“Most of the times it's subtle, they don't want to just go on to full battle," Rico-Guevara said. "They usually start by yelling at each other. They have very sharp vocalizations."

But it might escalate. "You can see them going all the way to the floor, spiraling," Rico-Guevara said.

Hummingbirds are constantly hunting for food. Their metabolism is so fast, their movements are so rapid, they require considerable energy to survive.

And each flower has only so much nectar. If a hummingbird arrives second to the flower, there may not be much left. Queue the fight

Males are the fighters of the species, with bills strong enough for battle. Female bills are more blunt and soft.

"It's easy to think of hummingbirds as these cute, graceful, adorable animals, right … they're the world's smallest birds. They're beautiful," Sargent said. "We have really interesting names for them — Sun Angel, Emerald, Amethyst ... and they drink mostly sugar water, so it's a recipe for a really charismatic animal. But yeah, they do spend a lot of their time fighting … and some of them have weaponized bills, which they use to basically stab and attack each other … it’s like a sword, almost.”

Hummingbirds: Garden warriors

To be fair, by human standards, hummingbirds may be "jerks." By hummingbird standards, they're behaving how nature has programmed them.

The fact that hummingbirds are looking for a fight is actually not new information. Cultures in Central and South America, for example, have historically admired hummingbirds for their fierce nature. Rico-Guevara has noted that to the Aztecs, hummingbirds were warrior symbols.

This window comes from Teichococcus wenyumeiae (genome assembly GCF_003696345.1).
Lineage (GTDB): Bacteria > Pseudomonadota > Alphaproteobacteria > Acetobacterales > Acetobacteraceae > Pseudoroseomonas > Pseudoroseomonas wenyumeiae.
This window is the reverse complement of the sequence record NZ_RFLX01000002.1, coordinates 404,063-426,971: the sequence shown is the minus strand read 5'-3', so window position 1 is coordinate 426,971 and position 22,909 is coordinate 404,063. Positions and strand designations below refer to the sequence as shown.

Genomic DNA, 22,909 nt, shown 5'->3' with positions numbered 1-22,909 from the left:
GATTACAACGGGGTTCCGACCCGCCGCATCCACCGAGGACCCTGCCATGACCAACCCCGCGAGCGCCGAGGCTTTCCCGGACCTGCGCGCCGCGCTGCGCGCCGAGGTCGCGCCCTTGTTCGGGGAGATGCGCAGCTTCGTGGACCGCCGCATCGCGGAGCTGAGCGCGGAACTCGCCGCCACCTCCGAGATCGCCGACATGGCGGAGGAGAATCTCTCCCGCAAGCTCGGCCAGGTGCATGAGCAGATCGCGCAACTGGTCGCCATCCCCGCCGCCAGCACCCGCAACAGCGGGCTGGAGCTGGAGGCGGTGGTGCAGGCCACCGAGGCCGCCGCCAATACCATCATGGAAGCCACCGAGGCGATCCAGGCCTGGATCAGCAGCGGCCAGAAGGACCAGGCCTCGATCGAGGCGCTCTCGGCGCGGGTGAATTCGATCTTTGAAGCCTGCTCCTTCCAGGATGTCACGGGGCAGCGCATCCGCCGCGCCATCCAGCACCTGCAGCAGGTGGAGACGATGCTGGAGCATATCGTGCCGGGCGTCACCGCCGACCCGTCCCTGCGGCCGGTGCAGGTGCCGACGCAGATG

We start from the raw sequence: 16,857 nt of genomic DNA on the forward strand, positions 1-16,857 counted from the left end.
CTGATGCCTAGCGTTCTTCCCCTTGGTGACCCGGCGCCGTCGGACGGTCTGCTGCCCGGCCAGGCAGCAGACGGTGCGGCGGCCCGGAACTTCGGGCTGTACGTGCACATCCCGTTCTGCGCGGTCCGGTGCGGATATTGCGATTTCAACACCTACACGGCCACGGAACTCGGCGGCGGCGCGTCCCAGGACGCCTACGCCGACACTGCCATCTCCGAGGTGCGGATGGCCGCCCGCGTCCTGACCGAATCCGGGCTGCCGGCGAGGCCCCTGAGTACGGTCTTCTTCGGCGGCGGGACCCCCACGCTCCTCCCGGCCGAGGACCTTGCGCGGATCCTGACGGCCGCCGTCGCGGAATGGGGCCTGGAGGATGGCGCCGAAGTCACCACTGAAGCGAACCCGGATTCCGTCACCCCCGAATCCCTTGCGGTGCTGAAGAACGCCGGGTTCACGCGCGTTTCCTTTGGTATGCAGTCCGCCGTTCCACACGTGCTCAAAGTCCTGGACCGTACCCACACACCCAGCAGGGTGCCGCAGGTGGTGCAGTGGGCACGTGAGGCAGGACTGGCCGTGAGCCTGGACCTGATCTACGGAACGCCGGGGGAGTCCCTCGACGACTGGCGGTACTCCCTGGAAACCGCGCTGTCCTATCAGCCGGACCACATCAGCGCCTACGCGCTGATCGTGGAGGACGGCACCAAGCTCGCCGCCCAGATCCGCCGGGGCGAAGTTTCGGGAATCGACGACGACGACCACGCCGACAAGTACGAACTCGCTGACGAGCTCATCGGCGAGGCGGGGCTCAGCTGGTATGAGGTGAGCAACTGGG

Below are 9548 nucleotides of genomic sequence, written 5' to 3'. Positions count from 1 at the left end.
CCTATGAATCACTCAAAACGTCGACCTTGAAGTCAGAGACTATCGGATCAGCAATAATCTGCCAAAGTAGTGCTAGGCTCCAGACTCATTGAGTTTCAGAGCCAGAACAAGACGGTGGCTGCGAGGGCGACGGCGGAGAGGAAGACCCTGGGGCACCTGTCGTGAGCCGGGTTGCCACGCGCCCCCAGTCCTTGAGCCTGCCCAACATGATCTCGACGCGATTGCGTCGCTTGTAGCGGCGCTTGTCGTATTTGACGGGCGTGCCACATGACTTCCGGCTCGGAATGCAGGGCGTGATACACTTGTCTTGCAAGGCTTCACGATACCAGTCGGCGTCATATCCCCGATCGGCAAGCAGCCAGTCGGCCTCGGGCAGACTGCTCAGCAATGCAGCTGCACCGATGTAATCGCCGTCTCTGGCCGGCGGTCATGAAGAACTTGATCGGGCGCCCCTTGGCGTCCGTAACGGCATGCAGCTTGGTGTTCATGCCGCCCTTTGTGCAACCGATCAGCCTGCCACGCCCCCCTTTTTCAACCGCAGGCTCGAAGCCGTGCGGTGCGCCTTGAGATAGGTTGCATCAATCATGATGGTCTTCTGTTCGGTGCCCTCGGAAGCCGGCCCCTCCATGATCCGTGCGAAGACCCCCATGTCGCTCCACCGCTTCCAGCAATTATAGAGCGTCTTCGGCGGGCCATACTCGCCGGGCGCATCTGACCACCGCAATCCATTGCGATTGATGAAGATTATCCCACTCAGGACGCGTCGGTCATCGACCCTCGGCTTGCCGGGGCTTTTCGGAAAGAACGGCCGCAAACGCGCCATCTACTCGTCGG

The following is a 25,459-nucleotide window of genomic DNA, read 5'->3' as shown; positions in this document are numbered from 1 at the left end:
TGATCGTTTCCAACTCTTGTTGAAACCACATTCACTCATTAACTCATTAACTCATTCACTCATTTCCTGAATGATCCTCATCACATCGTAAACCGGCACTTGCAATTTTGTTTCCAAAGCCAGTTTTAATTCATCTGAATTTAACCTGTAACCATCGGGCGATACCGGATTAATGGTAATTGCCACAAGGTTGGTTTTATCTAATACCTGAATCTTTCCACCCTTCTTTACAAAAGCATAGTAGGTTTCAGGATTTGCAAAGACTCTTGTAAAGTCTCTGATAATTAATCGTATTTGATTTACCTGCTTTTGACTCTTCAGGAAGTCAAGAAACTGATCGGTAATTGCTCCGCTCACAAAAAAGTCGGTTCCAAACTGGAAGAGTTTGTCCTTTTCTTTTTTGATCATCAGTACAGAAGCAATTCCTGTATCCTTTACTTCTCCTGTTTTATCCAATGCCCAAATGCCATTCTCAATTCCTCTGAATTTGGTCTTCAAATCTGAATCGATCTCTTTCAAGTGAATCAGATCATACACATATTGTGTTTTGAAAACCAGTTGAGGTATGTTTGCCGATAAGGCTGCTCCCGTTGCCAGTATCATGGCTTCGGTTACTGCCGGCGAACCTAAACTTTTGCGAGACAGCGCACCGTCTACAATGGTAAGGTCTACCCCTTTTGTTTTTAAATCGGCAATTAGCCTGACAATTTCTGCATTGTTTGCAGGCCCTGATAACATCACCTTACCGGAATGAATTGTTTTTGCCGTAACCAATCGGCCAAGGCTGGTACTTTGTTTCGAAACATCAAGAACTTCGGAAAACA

“In like Central American and South American cultures, and it makes more sense that it happened there more often than in other places, because the species that have these weapons or that have some special strategies to just fight most of the time, are in those areas.” Rico-Guevara said.

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More species in these areas have evolved natural weapons not seen around Washington state. Some even have beaks with serrated edges to more efficiently bite and stab in battle.

In some cases, hummingbirds have been known to be so brave, they take on larger birds of prey. Rico-Guevara said this is likely because these larger birds get too close to their nests. They'll fly right up to a hawk and use their needle beaks to stab and poke, or even perch on their head and rain pecks down upon them.

In Washington state, you are most likely to come across four types, according to Birds Connect Seattle: Anna's hummingbird, Rufous hummingbird, Calliope, and Black-chinned. The Calliope and Black-chinned hummingbirds are more rare. While they may not have serrated bills, they still have the hummingbird drive to fight off competitors.

Aside from the food supply, males like to maintain territories around their flowers and feeders.

"The males, again, they're the ones that are the fighters, they impress the females, and the only way they can mate with them in some species is by having large territories, very desirable territories," Rico-Guevara said. "And that's sort of like their extended presentation to her, to say ‘OK look, I'm really good’.”